Romantic opium binges and fainting couches are all well and good but kids these days just don’t appreciate the late 19th century occultism aesthetic. Get some ceremonial robes, take up pipe-smoking and radical political views, wave some hyssop branches around and claim to have received revelation from mysterious higher beings. Transliterate your name into a Semitic language or sign all your letters with a mysterious Latin abbreviations; schism from your secret society to form a new, even more secret society! Paint a circle on your wealthy parent’s library floor and summon up spirits of indeterminate origin!

Sarah Taylor Gibson

To Sappho

January 26, 2020

No one will forget you again,
you with your large heart,
like the drum of the daughters,
like the hum of the mothers
as they create the sound
the world makes

All the church fathers
and all the puritans
and all the patriarchs
and all the witch hunters
couldn’t destroy you

Once there was a poet,
women told themselves
for centuries,
and she was female,
and she fell
into the ocean,
and she is falling always,
which is really
what flying is all about

Elizabeth Oakes

writing essentials

December 12, 2019

I can’t write poems anywhere but in my study. My desk usually has at least three book piles on it, but I was feeling claustrophobic so things are looking extra tidy (can’t work with desk clutter).

My writing essentials depend on the project. When I was writing A New Language for Falling Out of Love I required: whiskey, the hours between 4:30 pm and 6:30 pm, a colour-changing Jesus light, and a small selection of songs on repeat (can’t remember the songs anymore, but rest assured they were sad).

Even though Notes on the End of the World was my second publication, it was actually the first manuscript I wrote. The writing process for that one is a bit hazy, but I do remember there were a few songs on repeat: “No Quarter” by Led Zeppelin and “Eyes on Fire” by Blue Foundation (don’t judge me).

The poems in One God at a Time also had a specific repeating soundtrack (I find that repeating the same song over and over helps me chisel away at ideas), but required less alcohol (although alcohol is always welcome). I know I listened to The Leftovers soundtrack on a loop, as well as Mozart’s Requiem in D Minor.

Meghan Privitello
Seahorses, Gods, and taxidermy art – an interview with Meghan Privitello

Kidnap Poem

October 5, 2019

ever been kidnapped
by a poet
if i were a poet
i’d kidnap you
put you in my phrases and meter
you to jones beach
or maybe coney island
or maybe just to my house
lyric you in lilacs
dash you in the rain
blend into the beach
to complement my see
play the lyre for you
ode you with my love song
anything to win you
wrap you in the red Black green
show you off to mama
yeah if i were a poet i’d kid
nap you

Nikki Giovanni

assaulted by poetry

September 10, 2019

The task of being a poet is not completed at a fixed schedule. No one is a poet from eight to twelve and from two to six. Whoever is a poet is one always, and continually assaulted by poetry.

Jorge Luis Borges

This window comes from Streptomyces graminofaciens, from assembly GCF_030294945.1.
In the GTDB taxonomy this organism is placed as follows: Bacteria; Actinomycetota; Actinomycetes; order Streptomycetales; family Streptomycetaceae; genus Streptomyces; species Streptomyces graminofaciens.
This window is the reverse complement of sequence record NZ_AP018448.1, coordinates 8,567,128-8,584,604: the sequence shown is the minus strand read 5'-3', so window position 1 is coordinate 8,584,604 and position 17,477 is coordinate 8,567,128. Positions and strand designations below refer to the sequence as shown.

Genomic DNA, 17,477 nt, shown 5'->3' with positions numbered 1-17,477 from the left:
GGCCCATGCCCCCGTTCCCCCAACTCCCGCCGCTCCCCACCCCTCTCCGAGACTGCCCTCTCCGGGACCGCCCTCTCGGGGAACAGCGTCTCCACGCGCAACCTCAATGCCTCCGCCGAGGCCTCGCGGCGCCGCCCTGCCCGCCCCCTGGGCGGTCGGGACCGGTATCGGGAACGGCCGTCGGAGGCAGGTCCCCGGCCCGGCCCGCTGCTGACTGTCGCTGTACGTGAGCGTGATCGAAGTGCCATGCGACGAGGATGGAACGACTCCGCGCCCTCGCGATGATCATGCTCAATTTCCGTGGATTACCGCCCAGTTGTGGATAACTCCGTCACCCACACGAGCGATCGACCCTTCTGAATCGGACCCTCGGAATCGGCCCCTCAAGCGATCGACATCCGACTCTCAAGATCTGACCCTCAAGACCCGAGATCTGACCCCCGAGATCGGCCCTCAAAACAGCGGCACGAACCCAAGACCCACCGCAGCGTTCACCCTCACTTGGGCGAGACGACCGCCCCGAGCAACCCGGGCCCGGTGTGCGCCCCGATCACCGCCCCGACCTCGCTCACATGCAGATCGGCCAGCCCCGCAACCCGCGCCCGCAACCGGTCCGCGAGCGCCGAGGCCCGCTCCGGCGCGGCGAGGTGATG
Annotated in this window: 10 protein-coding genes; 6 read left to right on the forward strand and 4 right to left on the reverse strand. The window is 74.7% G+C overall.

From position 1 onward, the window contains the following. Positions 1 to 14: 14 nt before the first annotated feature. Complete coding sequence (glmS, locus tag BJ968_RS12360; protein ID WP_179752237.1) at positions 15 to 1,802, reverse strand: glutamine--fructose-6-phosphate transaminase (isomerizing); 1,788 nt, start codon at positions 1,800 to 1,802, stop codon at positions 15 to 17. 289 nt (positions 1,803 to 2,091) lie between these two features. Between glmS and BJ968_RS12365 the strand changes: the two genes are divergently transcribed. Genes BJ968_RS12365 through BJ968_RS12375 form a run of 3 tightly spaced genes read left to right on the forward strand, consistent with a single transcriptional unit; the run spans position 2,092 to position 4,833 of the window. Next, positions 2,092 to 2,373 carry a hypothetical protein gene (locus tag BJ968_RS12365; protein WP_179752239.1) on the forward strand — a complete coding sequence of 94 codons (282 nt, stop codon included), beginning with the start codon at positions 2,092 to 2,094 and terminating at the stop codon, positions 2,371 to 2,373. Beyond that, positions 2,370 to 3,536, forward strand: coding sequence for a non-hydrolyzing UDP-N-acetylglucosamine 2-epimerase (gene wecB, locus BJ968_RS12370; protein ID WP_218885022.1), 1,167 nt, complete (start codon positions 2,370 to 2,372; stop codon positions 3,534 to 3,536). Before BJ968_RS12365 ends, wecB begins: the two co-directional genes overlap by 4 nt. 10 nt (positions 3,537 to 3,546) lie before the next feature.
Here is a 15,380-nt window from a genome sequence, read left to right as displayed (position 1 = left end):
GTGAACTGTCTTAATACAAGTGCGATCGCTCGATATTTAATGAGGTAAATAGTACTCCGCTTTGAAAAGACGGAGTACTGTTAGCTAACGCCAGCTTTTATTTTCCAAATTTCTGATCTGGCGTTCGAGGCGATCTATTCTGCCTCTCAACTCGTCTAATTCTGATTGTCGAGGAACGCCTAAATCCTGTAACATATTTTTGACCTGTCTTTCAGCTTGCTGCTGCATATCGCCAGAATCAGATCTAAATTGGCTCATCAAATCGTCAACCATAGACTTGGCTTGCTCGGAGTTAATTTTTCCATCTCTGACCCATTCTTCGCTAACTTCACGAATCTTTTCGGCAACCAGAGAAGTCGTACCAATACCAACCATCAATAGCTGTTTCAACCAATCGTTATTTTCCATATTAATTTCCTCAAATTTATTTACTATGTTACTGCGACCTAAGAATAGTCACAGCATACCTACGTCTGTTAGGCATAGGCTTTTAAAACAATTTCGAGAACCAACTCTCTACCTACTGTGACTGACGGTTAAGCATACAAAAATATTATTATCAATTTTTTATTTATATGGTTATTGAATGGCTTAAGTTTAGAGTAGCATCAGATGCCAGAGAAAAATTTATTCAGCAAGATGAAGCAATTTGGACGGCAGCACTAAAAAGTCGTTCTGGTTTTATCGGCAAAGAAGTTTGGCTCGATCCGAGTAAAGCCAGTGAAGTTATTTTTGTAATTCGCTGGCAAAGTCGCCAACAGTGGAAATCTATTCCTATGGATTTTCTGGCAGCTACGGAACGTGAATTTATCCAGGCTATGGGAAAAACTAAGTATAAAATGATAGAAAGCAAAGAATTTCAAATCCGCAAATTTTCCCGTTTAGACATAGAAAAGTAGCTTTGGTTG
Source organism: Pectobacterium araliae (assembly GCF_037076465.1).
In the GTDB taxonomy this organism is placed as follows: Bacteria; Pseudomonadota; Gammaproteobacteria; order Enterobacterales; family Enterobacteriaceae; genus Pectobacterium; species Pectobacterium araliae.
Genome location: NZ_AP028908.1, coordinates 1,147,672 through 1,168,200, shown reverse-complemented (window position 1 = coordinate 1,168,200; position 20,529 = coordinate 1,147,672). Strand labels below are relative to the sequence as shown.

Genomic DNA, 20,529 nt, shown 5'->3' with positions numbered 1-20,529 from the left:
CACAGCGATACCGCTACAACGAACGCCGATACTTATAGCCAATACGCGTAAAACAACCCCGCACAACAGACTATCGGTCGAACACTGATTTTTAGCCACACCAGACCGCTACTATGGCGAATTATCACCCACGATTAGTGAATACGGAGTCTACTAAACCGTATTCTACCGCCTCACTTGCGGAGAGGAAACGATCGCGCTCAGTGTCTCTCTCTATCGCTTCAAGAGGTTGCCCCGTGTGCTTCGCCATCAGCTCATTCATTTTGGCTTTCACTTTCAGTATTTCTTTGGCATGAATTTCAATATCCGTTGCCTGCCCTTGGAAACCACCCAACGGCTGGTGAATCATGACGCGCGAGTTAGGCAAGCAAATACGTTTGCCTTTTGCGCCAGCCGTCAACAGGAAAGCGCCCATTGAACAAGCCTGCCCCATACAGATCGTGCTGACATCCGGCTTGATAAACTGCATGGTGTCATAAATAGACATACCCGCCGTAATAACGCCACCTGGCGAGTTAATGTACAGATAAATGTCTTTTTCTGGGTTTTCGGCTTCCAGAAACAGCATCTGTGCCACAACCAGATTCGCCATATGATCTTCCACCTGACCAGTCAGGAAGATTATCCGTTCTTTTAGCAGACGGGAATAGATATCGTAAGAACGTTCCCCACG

Blindness
Trans. Eliot Weinberger

dancing rhythms

September 10, 2019

Tonight reality finally repudiated its margins, blurred into dream. We offered a libation to the moor, to the stones, to unknown Gods – to the deep night sky and the drunken poet who listens to the silence around him and the dancing rhythms of his own heart.

sexual phenomenon

June 14, 2019

Versification is as sexual a phenomenon as birdsong; it is typically male display, elaborated more to dishearten and drive off competition by other males than to seduce the oblivious female, whether she be an illiterate human or a foraging hen bird. The male display is sexual but it is not about having or doing sex; it seeks to elaborate a fundamentally banal and momentary interaction by artifice and invention. Once penetration has been achieved, silence falls – for bird and poet.

Germaine Greer
Phalluses and Fallacies
New Statesman 20th February 2014

Lost & found

May 25, 2019

Rilke warned young poets against large sweeping topics, since those are the most difficult and demand great artistic maturity. He counselled them to write about what they see around them, how they live each day, what’s been lost, what’s been found. He encouraged them to bring the things that surround us into their art, images from dreams, remembered objects. ‘If daily life seems impoverished to you,’ he wrote, ‘don’t blame life. You yourself are to blame. You’re just not enough of a poet to perceive its wealth.’ This advice may seem mundane and dim-witted to you. This is why we called to our defence one of the most esoteric poets in world literature — and just see how he praised so-called ordinary things!

Wislawa Szymborska
Letter to Michal in Nowy Targ
Literary Life
Trans. Clare Cavanagh

something we once knew

March 28, 2019

It was language I loved, not meaning. I liked poetry better when I wasn’t sure what it meant. Eliot has said that the meaning of the poem is provided to keep the mind busy while the poem gets on with its work — like the bone thrown to the dog by the robber so he can get on with his work…Is beauty a reminder of something we once knew, with poetry one of its vehicles? Does it give us a brief vision of that ‘rarely glimpsed bright face behind / the apparency of things’? Here, I suppose,  we ought to try the impossible task of defining poetry. No one definition will do. But I must admit to a liking for the words of Thomas Fuller, who said: ‘Poetry is a dangerous honey. I advise thee only to taste it with the Tip of thy finger and not to live upon it.  If thou do’st, it will disorder thy Head and give thee dangerous Vertigos.

P.K. Page
The Filled Pen: Selected Non-Fiction

door to the temple

March 13, 2019

I could not be a poet without the natural world. Someone else could. But not me. For me the door to the woods is the door to the temple.

Mary Oliver
Upstream: Selected Essays